Perhaps the most tragic response to heartbreak is a condition known as Takotsubo Cardiomyopathy (aka, “Broken Heart Syndrome) which produces stress hormones in extreme excess, which can, sadly, result in a heart attack, stroke, or even death.

(Sigh…)

WHAT THIS MEANS (AND DOESN’T)

From birth to death (and perhaps beyond), human beings desire to be loved. Regardless of the rapid advancements in neuroscience, we cannot – nor should we presume to – understand the complex mechanisms of love on our brain, body, and soul.

Experience (and science) tells us that love and human existence are inseparable. On the positive side, this inseparability enables us to love and cherish those we hold dear despite any and all circumstances. On the not so positive side, such findings elaborate upon – for better or worse – our dependence on others for connection, friendship, love, and nourishment.

For those currently going through the heartbreak that many of us have endured, it’s important to know that you are not alone. Human beings, by evolutionary design, are resilient creatures. Our brains have the superlative capability of learning, adapting, and rewiring to any past, present or future situation.

REFERENCES:
PARKER, D. (N.D.). QUOTES ABOUT ADAPTATION (102 QUOTES). RETRIEVED MARCH 24, 2017, FROM HTTP://WWW.GOODREADS.COM/QUOTES/TAG/ADAPTATION
KELLY, D. (2015, JULY 20). HERE’S WHAT BREAKING UP DOES TO YOUR BRAIN. RETRIEVED MARCH 24, 2017, FROM HTTP://GIZMODO.COM/HERES-WHAT-BREAKING-UP-DOES-TO-YOUR-BRAIN-1717776450
WEISS, R., LCSW, CSAT-S. (2015, JANUARY 28). THIS IS YOUR BRAIN ON LOVE. RETRIEVED MARCH 24, 2017, FROM HTTPS://WWW.PSYCHOLOGYTODAY.COM/BLOG/LOVE-AND-SEX-IN-THE-DIGITAL-AGE/201501/IS-YOUR-BRAIN-LOVE


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Fun Fact Friday

  • If someone truly loves you, they tend to hug you for at least 5 seconds or more.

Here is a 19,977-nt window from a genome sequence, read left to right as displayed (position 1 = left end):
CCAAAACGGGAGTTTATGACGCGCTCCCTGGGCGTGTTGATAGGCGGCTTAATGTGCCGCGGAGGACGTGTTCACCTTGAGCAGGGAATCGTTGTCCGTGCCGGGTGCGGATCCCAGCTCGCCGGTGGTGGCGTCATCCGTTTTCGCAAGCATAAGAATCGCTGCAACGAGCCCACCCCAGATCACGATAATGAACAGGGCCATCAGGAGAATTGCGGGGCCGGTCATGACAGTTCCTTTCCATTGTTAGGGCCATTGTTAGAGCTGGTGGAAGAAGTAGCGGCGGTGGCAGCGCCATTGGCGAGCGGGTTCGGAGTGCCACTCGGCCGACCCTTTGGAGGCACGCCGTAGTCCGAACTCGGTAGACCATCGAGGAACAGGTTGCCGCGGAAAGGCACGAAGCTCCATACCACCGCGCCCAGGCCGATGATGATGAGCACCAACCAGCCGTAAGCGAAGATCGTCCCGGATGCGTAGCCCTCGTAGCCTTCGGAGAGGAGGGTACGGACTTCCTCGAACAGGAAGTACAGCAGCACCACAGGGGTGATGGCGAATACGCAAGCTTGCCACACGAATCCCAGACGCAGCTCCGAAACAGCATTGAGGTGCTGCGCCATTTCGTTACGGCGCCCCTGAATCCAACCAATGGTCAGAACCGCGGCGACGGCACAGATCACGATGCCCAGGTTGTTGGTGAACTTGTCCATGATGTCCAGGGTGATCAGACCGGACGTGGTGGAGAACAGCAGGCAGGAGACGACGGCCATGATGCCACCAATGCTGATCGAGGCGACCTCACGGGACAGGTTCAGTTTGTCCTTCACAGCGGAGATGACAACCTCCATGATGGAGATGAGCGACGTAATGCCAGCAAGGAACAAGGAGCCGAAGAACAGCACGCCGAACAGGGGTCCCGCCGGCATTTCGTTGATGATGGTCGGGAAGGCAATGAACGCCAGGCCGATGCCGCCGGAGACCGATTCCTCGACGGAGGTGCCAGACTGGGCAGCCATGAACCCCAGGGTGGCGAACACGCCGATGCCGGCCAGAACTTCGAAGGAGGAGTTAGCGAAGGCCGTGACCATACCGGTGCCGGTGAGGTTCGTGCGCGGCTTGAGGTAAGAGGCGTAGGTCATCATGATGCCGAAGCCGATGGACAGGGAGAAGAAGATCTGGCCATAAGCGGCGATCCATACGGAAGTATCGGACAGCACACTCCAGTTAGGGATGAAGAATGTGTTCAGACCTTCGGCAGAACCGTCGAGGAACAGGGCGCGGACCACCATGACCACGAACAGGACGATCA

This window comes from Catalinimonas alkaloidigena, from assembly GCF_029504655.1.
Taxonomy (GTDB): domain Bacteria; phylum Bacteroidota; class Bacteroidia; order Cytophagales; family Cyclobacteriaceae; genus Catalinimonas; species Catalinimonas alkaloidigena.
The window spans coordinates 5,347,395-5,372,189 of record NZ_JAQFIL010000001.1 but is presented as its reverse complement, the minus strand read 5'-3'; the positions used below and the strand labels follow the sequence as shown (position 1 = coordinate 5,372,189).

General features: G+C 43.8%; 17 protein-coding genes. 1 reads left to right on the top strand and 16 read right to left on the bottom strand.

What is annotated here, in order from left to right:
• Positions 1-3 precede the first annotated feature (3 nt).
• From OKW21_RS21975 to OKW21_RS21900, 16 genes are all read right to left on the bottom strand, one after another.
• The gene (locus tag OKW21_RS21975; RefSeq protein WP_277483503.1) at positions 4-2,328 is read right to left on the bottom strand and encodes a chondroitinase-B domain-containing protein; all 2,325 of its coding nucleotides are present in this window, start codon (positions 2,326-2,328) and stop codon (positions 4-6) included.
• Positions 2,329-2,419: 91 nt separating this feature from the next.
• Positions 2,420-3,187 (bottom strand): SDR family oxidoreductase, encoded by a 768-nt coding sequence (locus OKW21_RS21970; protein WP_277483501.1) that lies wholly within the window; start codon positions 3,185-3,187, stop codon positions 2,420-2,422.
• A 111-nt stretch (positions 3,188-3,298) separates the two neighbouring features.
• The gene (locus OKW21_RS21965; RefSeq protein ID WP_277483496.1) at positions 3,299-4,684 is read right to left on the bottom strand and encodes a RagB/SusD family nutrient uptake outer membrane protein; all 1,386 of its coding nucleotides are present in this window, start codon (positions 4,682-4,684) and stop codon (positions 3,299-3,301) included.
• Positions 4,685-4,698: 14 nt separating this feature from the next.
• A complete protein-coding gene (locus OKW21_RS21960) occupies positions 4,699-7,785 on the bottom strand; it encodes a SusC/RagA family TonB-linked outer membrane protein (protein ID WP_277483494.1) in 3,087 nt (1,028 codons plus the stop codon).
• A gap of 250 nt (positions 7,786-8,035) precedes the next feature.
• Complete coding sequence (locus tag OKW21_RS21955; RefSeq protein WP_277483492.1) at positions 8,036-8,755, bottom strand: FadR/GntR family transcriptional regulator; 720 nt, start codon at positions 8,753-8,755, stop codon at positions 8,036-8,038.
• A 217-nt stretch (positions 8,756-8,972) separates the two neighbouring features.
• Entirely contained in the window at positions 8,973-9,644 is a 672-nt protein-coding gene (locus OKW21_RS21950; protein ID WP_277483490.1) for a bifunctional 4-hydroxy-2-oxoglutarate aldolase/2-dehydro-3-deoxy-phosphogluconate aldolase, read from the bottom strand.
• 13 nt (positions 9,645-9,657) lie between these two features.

• Changing how you walk affects your mood.

  • Studies show that the walking through a doorway causes memory lapses, which is why we walk into another room, only to forget why we did.

  • Emotions are contagious. Unpleasant or negative emotions are more contagious than neutral or positive emotions.

Coffee is the second most traded commodity on Earth after oil.
  • 1% of people are addicted to exercise.

  • Long distance relationships are as satisfying as normal relationships in terms of communication, intimacy, and commitment, studies show.

  • It takes your brain approximately 90 seconds to decide whether or not you like someone.

  • Laughter helps increase memory and learning. Incorporating humor into education leads to higher test scores.

 

Happy Friday!
 source:   factualfacts.com   https://twitter.com/Fact   @Fact


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Fun Fact Friday

  • It takes about 7 minutes for the average person to fall asleep.
  • A “gut feeling” is a chemical signal that your stomach creates to warn the brain of danger.
  • Fast food restaurants use yellow, red, and orange because those are the colors that stimulate hunger.
  • In the next 30 seconds, you will, on average, produce 72 million red blood cells, shed 174,000 skin cells, and have 25 thoughts.
  • Studies show those who don’t eat breakfast, or eat it only sometimes, are twice as likely to be overweight as those who eat two breakfasts.
  • It only takes 0.2 seconds to fall in love.

 

Happy Friday  🙂
 
source:       factualfacts.com       https://twitter.com/Fact       @Fact


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Fun Fact Friday

  • The downside of being shy is that people misjudge you as thinking you’re better than others just because you’re quiet.
  • 91% people skip the first slice of bread, just because it’s ugly.
  • Popcorn is by far the healthiest snack. It builds bone, muscle, tissue, aids digestion, and is good for the teeth.